Influenza is a devastating illness: it has been responsible for around 710,000 hospitalizations and up to 56,000 deaths since 2010. Its chosen method of infection, which involves interaction with the droplets made when people sneeze, cough, or speak, is remarkably successful — those who are sick can infect dozens on their way to get treatment and are contagious even before symptoms develop. The main solution to this miserable cycle is prevention through vaccination, and scientists have just discovered a game changer.
Researchers at the National Institute of Allergy and Infectious Diseases (NIAID) have made headway using virus-like particles (VLPs), which are “protein-based structures that mimic viruses and bind to antibodies.” Essentially, they allow us to understand the structure of viruses and how they operate, which then allows us a unique advantage over how best to attack the real virus through the use of a vaccine.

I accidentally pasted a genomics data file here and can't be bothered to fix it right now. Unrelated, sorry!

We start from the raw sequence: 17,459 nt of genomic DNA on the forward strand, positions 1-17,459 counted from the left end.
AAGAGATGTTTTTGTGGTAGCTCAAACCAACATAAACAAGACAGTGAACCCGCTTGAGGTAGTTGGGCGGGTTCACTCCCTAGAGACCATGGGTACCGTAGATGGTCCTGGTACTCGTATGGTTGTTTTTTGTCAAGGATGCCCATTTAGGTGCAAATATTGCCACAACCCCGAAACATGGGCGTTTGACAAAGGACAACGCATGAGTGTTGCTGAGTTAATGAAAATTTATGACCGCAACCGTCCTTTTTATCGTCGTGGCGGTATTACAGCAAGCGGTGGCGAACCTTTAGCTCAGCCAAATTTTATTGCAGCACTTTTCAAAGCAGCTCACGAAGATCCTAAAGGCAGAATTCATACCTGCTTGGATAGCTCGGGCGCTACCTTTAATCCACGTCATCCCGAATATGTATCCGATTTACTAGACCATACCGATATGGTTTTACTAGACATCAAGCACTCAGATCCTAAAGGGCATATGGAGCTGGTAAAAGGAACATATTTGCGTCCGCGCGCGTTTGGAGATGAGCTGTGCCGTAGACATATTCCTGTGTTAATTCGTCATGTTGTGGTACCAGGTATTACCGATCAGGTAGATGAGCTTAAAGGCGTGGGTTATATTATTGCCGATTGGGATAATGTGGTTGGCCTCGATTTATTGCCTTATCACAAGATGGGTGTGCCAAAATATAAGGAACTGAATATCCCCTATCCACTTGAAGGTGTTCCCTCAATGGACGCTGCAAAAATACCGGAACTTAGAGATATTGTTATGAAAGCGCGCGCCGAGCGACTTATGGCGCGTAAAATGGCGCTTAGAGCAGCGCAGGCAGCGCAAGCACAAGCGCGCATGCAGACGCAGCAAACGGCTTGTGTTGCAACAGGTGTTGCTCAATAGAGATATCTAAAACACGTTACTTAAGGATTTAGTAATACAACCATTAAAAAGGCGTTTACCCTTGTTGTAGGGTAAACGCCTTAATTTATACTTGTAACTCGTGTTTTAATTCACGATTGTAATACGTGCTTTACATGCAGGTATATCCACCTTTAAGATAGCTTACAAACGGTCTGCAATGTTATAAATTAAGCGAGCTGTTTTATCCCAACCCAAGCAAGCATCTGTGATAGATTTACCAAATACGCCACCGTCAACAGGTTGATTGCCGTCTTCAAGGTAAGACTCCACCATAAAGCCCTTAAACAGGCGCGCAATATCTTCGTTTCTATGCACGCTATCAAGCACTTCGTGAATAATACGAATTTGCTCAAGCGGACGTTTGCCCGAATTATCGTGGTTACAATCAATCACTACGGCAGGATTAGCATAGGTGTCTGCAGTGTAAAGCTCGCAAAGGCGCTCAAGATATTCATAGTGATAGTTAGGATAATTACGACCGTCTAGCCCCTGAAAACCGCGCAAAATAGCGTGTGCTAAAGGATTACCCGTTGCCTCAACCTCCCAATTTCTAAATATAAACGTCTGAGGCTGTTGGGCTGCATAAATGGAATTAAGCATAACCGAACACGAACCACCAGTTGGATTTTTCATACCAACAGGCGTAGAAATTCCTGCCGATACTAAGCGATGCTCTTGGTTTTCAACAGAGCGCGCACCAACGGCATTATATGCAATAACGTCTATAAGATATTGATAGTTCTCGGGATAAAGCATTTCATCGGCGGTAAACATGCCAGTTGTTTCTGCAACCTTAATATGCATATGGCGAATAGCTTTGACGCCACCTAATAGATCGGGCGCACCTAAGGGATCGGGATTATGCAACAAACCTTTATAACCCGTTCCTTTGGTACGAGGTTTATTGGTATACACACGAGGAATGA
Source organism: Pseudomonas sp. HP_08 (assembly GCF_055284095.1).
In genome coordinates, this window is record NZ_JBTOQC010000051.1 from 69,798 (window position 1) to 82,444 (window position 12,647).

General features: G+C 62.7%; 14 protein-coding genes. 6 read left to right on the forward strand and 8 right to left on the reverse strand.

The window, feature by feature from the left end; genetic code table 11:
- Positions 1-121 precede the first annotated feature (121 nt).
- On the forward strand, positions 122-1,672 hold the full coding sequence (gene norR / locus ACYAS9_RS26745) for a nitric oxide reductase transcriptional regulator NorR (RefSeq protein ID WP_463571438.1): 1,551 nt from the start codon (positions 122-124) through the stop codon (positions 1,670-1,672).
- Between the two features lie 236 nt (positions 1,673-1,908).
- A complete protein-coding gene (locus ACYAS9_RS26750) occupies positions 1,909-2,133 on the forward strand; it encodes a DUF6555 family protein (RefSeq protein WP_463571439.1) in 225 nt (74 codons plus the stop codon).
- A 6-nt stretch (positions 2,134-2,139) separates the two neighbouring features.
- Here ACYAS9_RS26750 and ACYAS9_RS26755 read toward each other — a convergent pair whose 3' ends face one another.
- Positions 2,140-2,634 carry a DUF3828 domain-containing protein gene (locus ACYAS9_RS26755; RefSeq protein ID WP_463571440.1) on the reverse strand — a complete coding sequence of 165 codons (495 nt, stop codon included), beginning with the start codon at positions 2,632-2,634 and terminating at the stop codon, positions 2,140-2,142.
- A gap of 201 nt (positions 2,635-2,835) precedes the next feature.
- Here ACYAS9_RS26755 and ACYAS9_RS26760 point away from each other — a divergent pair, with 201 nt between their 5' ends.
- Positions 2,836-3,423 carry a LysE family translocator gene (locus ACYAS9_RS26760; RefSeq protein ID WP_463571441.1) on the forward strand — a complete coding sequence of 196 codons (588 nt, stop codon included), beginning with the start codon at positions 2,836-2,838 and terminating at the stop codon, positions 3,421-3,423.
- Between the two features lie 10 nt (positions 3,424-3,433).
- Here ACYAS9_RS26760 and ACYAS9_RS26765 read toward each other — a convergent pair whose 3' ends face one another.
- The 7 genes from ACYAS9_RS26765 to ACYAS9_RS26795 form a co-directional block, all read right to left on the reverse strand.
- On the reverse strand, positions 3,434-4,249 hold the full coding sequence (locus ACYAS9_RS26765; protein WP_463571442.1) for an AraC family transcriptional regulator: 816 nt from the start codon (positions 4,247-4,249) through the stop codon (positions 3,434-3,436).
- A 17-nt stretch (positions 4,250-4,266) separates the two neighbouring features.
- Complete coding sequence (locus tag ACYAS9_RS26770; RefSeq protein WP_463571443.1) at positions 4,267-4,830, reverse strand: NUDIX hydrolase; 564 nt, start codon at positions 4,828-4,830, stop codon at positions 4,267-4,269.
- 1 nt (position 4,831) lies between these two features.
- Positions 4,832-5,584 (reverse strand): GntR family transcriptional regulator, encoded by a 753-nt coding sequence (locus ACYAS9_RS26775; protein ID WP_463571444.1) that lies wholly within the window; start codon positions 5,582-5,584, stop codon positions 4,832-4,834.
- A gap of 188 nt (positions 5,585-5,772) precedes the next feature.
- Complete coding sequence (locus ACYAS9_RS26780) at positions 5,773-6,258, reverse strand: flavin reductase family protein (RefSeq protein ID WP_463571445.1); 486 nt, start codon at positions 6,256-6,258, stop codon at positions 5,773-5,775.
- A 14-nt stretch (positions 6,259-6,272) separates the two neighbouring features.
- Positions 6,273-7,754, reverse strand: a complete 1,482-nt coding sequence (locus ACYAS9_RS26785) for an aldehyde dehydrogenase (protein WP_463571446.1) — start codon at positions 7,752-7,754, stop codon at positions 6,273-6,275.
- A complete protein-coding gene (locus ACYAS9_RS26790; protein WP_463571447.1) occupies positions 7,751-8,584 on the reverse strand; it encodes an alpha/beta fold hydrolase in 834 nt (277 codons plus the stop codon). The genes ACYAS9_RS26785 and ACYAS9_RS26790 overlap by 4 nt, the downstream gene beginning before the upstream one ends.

VLPs, in particular, possess a specific kind of protein called hemagglutinin (HA). The number and placement of these proteins can help VLP-based vaccines increase in efficacy against live influenza viruses, which prevents them from infecting other cells. Although this research was conducted specifically using the influenza virus, its practical application could be incorporated across the entire spectrum of viruses once we understand it more thoroughly.
Since vaccines are so dependent on specific temperatures to stay effective, one has to wonder if the use of VLPs in their construction would impact that vital aspect. Medical grade refrigerators and vaccine freezers are costly and already in place in all locations where vaccines are kept and administered. If we no longer needed to strictly regulate their temperature through the use of lab freezers and lab refrigerators, the medical industry could save money and prevent the waste of vaccines that fell outside of their desired range (which causes them to break down). Additionally, the lack of temperature control could allow vaccines to be sent to places around the world that cannot afford regulated laboratory environments or expensive equipment and machinery.
We don’t know the future of vaccines (and their need for medical grade refrigerators or laboratory freezers), but the findings by NIAID are certainly a promising start.